Near neighbor search in large metric spaces
 In Proceedings of the 21th International Conference on Very Large Data Bases
, 1995
"... Given user data, one often wants to find approximate matches in a large database. A good example of such a task is finding images similar to a given image in a large collection of images. We focus on the important and technically difficult case where each data element is high dimensional, or more ge ..."
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Cited by 189 (0 self)
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Given user data, one often wants to find approximate matches in a large database. A good example of such a task is finding images similar to a given image in a large collection of images. We focus on the important and technically difficult case where each data element is high dimensional, or more generally, is represented by a point in a large metric spaceand distance calculations are computationally expensive. In this paper we introduce a data structure to solve this problem called a GNAT Geometric Nearneighbor Access Tree. It is based on the philosophy that the data structure should act as a hierarchical geometrical model of the data as opposed to a simple decomposition of the data that does not use its intrinsic geometry. In experiments, we find that GNAT’s outperform previous data structures in a number of applications.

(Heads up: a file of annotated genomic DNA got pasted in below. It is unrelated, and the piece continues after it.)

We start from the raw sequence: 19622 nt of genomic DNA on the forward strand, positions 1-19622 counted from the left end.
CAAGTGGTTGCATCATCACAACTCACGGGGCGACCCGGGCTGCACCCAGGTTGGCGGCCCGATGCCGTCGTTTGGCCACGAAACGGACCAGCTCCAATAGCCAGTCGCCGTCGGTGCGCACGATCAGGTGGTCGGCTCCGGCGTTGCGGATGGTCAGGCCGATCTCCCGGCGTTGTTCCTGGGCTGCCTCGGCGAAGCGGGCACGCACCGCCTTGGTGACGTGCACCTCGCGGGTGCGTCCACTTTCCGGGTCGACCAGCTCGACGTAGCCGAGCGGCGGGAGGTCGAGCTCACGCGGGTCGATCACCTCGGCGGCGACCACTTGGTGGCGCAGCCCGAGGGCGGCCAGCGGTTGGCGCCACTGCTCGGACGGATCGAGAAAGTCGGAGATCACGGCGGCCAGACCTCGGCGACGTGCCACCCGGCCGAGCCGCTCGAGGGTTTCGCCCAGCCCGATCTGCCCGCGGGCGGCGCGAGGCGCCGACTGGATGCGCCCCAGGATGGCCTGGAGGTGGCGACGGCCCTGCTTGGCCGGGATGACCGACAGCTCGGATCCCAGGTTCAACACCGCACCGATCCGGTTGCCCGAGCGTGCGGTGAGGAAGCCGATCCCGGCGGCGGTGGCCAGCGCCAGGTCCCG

Representing and querying correlated tuples in probabilistic databases
 In ICDE
, 2007
"... Probabilistic databases have received considerable attention recently due to the need for storing uncertain data produced by many real world applications. The widespread use of probabilistic databases is hampered by two limitations: (1) current probabilistic databases make simplistic assumptions abo ..."
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Cited by 121 (11 self)